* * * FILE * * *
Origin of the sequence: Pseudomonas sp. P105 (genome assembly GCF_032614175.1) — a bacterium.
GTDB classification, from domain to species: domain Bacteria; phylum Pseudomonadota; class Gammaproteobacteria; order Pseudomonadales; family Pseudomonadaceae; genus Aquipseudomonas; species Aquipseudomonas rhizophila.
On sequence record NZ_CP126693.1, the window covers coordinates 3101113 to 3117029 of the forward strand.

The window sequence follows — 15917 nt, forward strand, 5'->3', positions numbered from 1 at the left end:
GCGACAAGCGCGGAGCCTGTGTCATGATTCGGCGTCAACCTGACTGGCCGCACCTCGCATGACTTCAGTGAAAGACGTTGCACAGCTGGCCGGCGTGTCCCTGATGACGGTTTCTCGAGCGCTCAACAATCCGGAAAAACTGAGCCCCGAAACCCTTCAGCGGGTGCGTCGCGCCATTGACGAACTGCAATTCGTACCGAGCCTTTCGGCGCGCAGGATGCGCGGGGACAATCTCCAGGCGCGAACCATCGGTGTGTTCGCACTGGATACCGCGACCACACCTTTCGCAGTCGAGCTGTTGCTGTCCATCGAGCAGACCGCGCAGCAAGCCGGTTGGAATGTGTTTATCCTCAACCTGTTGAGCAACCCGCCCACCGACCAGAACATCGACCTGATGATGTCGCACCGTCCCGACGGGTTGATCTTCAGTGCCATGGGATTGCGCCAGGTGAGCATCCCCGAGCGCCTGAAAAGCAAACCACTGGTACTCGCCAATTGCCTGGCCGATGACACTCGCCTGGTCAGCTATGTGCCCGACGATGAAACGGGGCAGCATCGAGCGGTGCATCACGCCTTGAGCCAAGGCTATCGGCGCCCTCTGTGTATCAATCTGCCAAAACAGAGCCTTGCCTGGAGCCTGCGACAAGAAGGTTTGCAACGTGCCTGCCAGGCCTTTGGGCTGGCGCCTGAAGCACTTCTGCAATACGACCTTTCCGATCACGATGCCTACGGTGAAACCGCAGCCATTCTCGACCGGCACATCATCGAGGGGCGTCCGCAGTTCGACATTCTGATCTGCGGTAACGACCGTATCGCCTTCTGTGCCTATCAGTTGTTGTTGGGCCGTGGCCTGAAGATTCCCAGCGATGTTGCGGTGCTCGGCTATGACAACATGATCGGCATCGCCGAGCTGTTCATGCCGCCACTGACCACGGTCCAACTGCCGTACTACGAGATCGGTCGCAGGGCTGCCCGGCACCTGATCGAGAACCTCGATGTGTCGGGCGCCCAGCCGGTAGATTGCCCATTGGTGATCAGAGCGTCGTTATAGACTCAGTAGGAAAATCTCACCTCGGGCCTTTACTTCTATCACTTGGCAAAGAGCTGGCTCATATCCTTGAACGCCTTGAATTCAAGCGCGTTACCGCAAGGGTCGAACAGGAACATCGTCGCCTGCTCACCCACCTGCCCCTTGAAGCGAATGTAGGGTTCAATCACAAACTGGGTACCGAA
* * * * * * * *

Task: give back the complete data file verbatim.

Origin of the sequence: Pseudomonas sp. P105 (genome assembly GCF_032614175.1) — a bacterium.
GTDB classification, from domain to species: domain Bacteria; phylum Pseudomonadota; class Gammaproteobacteria; order Pseudomonadales; family Pseudomonadaceae; genus Aquipseudomonas; species Aquipseudomonas rhizophila.
On sequence record NZ_CP126693.1, the window covers coordinates 3101113 to 3117029 of the forward strand.

The window sequence follows — 15917 nt, forward strand, 5'->3', positions numbered from 1 at the left end:
GCGACAAGCGCGGAGCCTGTGTCATGATTCGGCGTCAACCTGACTGGCCGCACCTCGCATGACTTCAGTGAAAGACGTTGCACAGCTGGCCGGCGTGTCCCTGATGACGGTTTCTCGAGCGCTCAACAATCCGGAAAAACTGAGCCCCGAAACCCTTCAGCGGGTGCGTCGCGCCATTGACGAACTGCAATTCGTACCGAGCCTTTCGGCGCGCAGGATGCGCGGGGACAATCTCCAGGCGCGAACCATCGGTGTGTTCGCACTGGATACCGCGACCACACCTTTCGCAGTCGAGCTGTTGCTGTCCATCGAGCAGACCGCGCAGCAAGCCGGTTGGAATGTGTTTATCCTCAACCTGTTGAGCAACCCGCCCACCGACCAGAACATCGACCTGATGATGTCGCACCGTCCCGACGGGTTGATCTTCAGTGCCATGGGATTGCGCCAGGTGAGCATCCCCGAGCGCCTGAAAAGCAAACCACTGGTACTCGCCAATTGCCTGGCCGATGACACTCGCCTGGTCAGCTATGTGCCCGACGATGAAACGGGGCAGCATCGAGCGGTGCATCACGCCTTGAGCCAAGGCTATCGGCGCCCTCTGTGTATCAATCTGCCAAAACAGAGCCTTGCCTGGAGCCTGCGACAAGAAGGTTTGCAACGTGCCTGCCAGGCCTTTGGGCTGGCGCCTGAAGCACTTCTGCAATACGACCTTTCCGATCACGATGCCTACGGTGAAACCGCAGCCATTCTCGACCGGCACATCATCGAGGGGCGTCCGCAGTTCGACATTCTGATCTGCGGTAACGACCGTATCGCCTTCTGTGCCTATCAGTTGTTGTTGGGCCGTGGCCTGAAGATTCCCAGCGATGTTGCGGTGCTCGGCTATGACAACATGATCGGCATCGCCGAGCTGTTCATGCCGCCACTGACCACGGTCCAACTGCCGTACTACGAGATCGGTCGCAGGGCTGCCCGGCACCTGATCGAGAACCTCGATGTGTCGGGCGCCCAGCCGGTAGATTGCCCATTGGTGATCAGAGCGTCGTTATAGACTCAGTAGGAAAATCTCACCTCGGGCCTTTACTTCTATCACTTGGCAAAGAGCTGGCTCATATCCTTGAACGCCTTGAATTCAAGCGCGTTACCGCAAGGGTCGAACAGGAACATCGTCGCCTGCTCACCCACCTGCCCCTTGAAGCGAATGTAGGGTTCAATCACAAACTGGGTACCGAA